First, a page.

DAA News Network

Myanmar -Disabled people wait for aid

Posted 16/12-08 at 12.06

Disabled people are still waiting for post-cyclone aid.

 

head and shoulder shot of Zin Min Htet, the chairman of a self help group for people living with disabilities in Myanmar. He has Cerebral Palsy. He is wearing a white shirt has dark short hair and is smiling broadly.Photo: Contributor/IRIN

Zin Min Htet, chairman of a self-help group for disabled people  in Myanmar. He  says more needs to be done to help victims of Cyclone Nargis

YANGON, reported on 12 October 2008 (IRIN) - More than five months after Cyclone Nargis struck southern Myanmar, disabled people are still waiting for assistance. Little of the international relief has filtered down and actually reached the 2.4 million people affected. The help is intended for them.


A great number have lost their homes, property and livelihoods to the storm, which left nearly 140,000 dead or missing.


Others lost their mobility devices - including, crutches, wheelchairs and prosthetic limbs - to flood waters. Many were also badly traumatised and have yet to receive the psycho-social support they need.


"Many people were affected by the cyclone and are now receiving assistance. Unfortunately very little has come to us," said Nay Lin Soe, one of 125 disabled people working together with others in his community to rebuild their lives and homes. They have a simple office within the Eden Centre for Disabled Children in Yangon, the former Burmese capital.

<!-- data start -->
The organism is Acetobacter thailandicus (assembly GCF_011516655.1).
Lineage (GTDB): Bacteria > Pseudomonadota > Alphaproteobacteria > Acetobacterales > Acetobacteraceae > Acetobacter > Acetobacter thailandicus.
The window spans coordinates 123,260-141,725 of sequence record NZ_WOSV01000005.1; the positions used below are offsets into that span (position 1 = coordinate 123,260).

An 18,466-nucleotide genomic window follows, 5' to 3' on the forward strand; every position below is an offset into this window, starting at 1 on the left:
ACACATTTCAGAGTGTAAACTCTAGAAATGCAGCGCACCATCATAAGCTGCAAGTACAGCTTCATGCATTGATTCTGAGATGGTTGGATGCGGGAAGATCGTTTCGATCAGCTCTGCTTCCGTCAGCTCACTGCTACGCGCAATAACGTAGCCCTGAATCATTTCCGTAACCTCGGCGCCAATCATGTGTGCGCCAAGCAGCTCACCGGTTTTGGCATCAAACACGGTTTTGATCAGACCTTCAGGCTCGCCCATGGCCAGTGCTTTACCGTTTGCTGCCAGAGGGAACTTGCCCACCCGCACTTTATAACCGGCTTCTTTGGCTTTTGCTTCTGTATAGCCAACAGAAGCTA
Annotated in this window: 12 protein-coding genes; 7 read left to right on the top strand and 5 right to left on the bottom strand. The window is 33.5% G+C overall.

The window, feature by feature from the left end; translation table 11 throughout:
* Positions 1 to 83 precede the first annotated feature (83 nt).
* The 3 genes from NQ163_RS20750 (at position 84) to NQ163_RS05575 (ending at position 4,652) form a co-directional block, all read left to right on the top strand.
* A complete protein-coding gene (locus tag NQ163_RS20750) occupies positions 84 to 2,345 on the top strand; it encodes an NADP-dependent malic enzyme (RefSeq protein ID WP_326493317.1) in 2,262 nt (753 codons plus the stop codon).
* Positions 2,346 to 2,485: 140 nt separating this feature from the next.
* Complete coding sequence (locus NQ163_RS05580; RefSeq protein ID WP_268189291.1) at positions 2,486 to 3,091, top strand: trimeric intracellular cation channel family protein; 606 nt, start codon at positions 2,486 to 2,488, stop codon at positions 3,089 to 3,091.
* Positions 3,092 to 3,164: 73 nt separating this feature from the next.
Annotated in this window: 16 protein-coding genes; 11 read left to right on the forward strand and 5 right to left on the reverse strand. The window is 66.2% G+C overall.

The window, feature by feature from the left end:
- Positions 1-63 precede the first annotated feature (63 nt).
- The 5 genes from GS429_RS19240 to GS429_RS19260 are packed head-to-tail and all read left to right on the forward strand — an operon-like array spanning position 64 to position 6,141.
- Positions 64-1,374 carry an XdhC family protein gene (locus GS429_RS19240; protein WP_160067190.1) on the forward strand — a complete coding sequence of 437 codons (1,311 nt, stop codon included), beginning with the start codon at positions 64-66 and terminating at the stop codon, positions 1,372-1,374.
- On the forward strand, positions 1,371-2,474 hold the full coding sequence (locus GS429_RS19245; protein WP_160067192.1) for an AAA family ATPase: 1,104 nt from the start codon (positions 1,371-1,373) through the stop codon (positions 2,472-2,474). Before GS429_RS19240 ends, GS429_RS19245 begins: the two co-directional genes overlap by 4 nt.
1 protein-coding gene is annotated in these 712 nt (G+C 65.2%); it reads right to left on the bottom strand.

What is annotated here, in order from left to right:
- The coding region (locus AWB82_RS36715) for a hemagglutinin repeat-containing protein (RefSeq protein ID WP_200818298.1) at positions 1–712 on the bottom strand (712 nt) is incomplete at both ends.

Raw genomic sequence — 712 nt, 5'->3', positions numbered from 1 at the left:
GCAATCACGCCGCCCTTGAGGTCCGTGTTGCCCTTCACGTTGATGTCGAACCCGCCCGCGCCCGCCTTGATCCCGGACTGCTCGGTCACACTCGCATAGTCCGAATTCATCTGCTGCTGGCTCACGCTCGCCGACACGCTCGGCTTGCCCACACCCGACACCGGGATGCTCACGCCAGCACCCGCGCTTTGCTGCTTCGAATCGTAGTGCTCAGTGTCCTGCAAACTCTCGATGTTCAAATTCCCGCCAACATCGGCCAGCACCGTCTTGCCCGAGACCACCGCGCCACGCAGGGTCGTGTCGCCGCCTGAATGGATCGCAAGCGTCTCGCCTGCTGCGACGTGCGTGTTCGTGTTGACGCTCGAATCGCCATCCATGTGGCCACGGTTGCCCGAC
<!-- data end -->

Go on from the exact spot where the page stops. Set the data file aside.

30,000 disabled people in Ayeyarwady Delta


Prior to Nargis, there were an estimated 30,000 disabled people living in Myanmar's badly affected Ayeyarwady Delta, including 5,000 children. In the wake of the disaster, health experts speculate that another 3,000-5,000 disabled people may have been added to their ranks.

 

Zin Min Htet stands between two other men. Zin Min Htet ears a wwhite shirt and has ablack bag over his shoulder. The man to his left is leaning on to crutches. the man on Zin Min Htet's right is leaning on a crutch he has a bag over the other shoulder.Photo: Contributor/IRIN

In Myanmar, many people have little awareness of the needs of  disabled people.

"It is obvious that people with disabilities have been completely overlooked so far in all general and sectoral assessments," Thomas Calvot, disability and emergency adviser for Handicap International France, who spent three weeks in Myanmar, told IRIN.


The Post Nargis Joint Assessment (PONJA), considered by many as the blueprint for the humanitarian response to the area, makes only brief mention of disabled people. It simply says they should be included.


We need to know how many disabled people are affected and how best to assist.


The cyclone-affected area was inaccessible at the best of times, with no concrete paths, houses built on stilts and areas largely surrounded by water. For disabled people things are obviously more difficult, espeically as mobility and independence is affected.


The psychosocial impact of the cyclone on disabled people, documented in the PONJA, is also significant, with some left apart or behind when their families or caretakers fled the storm. Some are experiencing difficulties recovering a sense of inclusion in their communities. Disabled people, who have sensory or mental impairments need good information about what is happening around them.


Calvot would like to see more attention given to such groups: Their participation in interagency coordination mechanisms is nearly nonexistent.

 

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